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Why it's now recommended women may start getting mammograms at 40: HealthLink

The U.S. Preventive Services Task Force now recommends women at average risk of breast cancer can get a mammogram every two years starting at age 40.

SEATTLE — When should women start screening for breast cancer?

In the last 20 years, recommendations have gone back and forth with the latest guideline issued this month, recommending women have the option to start screening for breast cancer with mammograms a decade earlier than previously recommended.

The U.S. Preventive Services Task Force (USPSTF) recommends women at average risk of breast cancer can now have the option of getting a mammogram every two years starting at age 40.

In previous years, the task force recommended that women start screening between the ages of 40 and 50, based on their own individual decision. Now it recommends all women start getting screened when they turn 40.

Dr. Brian Dontchos, a diagnostic radiologist with specialty training in breast imaging at Fred Hutchinson Cancer Center, said the switch makes sense.

"I think this reduces patient confusion, with more alignment of guidelines," Dontchos said.

Women who have started screening earlier due to family history said they have been able to catch their breast cancer at an early stage.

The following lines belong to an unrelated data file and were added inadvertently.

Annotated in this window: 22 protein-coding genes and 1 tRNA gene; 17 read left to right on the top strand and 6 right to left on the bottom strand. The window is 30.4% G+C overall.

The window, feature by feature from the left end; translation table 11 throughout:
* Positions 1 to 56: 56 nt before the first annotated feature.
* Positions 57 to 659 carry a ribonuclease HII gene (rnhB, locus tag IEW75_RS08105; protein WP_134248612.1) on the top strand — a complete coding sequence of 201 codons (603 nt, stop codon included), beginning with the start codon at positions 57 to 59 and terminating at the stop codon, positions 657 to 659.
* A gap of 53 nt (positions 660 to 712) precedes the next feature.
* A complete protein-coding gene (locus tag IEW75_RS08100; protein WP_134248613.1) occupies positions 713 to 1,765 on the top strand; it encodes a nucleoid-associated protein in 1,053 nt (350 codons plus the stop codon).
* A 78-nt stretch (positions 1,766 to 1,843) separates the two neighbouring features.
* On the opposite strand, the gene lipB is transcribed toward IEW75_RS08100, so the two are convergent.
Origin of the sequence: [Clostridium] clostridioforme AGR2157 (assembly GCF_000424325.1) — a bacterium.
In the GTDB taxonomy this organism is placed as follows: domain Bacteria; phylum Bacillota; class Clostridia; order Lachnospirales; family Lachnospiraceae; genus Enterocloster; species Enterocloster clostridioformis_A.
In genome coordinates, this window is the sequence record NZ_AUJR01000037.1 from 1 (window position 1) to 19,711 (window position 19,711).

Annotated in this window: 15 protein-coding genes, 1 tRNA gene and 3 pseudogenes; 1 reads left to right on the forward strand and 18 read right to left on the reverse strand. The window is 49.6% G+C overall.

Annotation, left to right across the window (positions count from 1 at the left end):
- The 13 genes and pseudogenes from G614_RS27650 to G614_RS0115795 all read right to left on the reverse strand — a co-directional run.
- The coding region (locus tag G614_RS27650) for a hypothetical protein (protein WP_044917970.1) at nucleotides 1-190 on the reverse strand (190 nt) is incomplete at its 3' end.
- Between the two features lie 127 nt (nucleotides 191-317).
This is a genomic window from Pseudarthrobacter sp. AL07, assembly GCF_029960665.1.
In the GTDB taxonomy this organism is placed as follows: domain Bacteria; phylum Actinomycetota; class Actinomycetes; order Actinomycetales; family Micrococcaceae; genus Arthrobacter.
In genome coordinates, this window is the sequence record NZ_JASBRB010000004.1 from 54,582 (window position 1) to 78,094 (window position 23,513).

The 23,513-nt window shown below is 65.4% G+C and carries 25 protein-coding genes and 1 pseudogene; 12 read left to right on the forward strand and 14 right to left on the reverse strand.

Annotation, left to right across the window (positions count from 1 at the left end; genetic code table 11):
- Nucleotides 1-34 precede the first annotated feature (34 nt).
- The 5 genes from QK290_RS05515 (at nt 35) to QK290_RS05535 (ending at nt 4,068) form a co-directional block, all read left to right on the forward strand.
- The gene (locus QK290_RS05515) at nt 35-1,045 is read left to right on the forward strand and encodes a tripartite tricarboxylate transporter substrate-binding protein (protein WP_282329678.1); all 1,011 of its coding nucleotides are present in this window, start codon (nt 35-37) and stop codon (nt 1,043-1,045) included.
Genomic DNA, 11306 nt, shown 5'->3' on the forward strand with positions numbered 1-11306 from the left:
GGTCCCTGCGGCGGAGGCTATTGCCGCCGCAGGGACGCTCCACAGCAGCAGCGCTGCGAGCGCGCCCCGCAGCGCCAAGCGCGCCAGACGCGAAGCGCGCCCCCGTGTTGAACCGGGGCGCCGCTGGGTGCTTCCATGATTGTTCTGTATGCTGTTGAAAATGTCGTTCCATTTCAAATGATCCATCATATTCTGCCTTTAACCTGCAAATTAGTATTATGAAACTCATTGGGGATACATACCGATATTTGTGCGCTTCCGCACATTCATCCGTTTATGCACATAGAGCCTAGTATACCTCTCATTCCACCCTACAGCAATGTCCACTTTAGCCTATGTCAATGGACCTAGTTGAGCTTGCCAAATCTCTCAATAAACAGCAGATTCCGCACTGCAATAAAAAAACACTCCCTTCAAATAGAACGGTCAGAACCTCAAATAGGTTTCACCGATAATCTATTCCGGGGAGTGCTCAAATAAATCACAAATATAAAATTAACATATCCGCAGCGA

Gabrielle Foley of Seattle said doctors at Providence Swedish Hospital discovered her breast cancer in April 2022 when she had a second mammogram. She started screening for breast cancer when she turned 40 in 2021, due to her family history of breast cancer.

"It was so instrumental in me being able to get treatment, have surgery and now be back to kind of my regular life now," Foley said.

She said she was excited to hear of the new recommendation of starting at an earlier age of 40 knowing it can save lives.

"I definitely encouraged friends and family to talk to their doctors to be able to get mammograms as soon as possible," Foley said.

Dontchos pointed out that previous recommendations' intent at the time was to avoid overscreening, which can lead to unnecessary recalls from screening, unnecessary biopsies and potential overtreatment of very early-stage breast cancer.

The age 40 to 50 recommendation also remained at odds with other groups' guidelines of starting mammograms at age 40, such as groups like the American Cancer Society, which recommends women should have the option of starting mammograms at age 40.

This year, the USPSTF reverted its guideline back to age 40 due to an increasing number of breast cancer rates among younger women and women of color.

"In the last decade or so, we are starting to see increasing numbers of women being diagnosed with breast cancer at earlier ages," Dontchos said.

Dontchos added the reason for increased cases of breast cancer among younger women is still unclear but it's being researched. Studies have shown women delaying childbearing and not breastfeeding may be a factor.

While it's recommended 40 is an OK time to begin mammograms, Dontchos says starting at age 25, women should start risk assessments by checking on family history and talking with a physician if they are at higher risk or not.

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